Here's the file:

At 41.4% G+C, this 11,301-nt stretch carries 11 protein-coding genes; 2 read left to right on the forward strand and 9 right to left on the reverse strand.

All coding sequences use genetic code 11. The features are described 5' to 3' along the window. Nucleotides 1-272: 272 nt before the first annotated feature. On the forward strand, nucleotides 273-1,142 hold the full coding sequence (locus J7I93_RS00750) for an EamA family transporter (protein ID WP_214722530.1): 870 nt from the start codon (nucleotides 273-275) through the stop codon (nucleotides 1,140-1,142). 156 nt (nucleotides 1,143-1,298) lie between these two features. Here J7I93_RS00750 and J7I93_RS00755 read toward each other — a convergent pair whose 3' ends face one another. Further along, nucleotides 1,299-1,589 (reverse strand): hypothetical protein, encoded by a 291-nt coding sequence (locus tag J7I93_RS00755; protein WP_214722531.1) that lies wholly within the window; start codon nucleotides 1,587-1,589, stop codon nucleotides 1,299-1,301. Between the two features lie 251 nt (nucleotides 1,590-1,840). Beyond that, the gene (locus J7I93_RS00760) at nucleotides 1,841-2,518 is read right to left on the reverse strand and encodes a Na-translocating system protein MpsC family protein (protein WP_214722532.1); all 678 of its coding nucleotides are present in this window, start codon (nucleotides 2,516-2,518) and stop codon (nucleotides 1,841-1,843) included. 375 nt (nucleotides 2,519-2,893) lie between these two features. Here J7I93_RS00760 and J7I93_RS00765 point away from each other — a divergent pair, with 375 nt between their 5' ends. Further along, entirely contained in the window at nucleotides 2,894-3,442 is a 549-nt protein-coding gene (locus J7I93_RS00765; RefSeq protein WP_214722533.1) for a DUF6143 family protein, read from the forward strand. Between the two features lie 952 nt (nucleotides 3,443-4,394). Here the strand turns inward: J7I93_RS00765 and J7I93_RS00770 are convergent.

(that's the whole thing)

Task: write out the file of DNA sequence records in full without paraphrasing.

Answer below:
At 41.4% G+C, this 11,301-nt stretch carries 11 protein-coding genes; 2 read left to right on the forward strand and 9 right to left on the reverse strand.

All coding sequences use genetic code 11. The features are described 5' to 3' along the window. Nucleotides 1-272: 272 nt before the first annotated feature. On the forward strand, nucleotides 273-1,142 hold the full coding sequence (locus J7I93_RS00750) for an EamA family transporter (protein ID WP_214722530.1): 870 nt from the start codon (nucleotides 273-275) through the stop codon (nucleotides 1,140-1,142). 156 nt (nucleotides 1,143-1,298) lie between these two features. Here J7I93_RS00750 and J7I93_RS00755 read toward each other — a convergent pair whose 3' ends face one another. Further along, nucleotides 1,299-1,589 (reverse strand): hypothetical protein, encoded by a 291-nt coding sequence (locus tag J7I93_RS00755; protein WP_214722531.1) that lies wholly within the window; start codon nucleotides 1,587-1,589, stop codon nucleotides 1,299-1,301. Between the two features lie 251 nt (nucleotides 1,590-1,840). Beyond that, the gene (locus J7I93_RS00760) at nucleotides 1,841-2,518 is read right to left on the reverse strand and encodes a Na-translocating system protein MpsC family protein (protein WP_214722532.1); all 678 of its coding nucleotides are present in this window, start codon (nucleotides 2,516-2,518) and stop codon (nucleotides 1,841-1,843) included. 375 nt (nucleotides 2,519-2,893) lie between these two features. Here J7I93_RS00760 and J7I93_RS00765 point away from each other — a divergent pair, with 375 nt between their 5' ends. Further along, entirely contained in the window at nucleotides 2,894-3,442 is a 549-nt protein-coding gene (locus J7I93_RS00765; RefSeq protein WP_214722533.1) for a DUF6143 family protein, read from the forward strand. Between the two features lie 952 nt (nucleotides 3,443-4,394). Here the strand turns inward: J7I93_RS00765 and J7I93_RS00770 are convergent.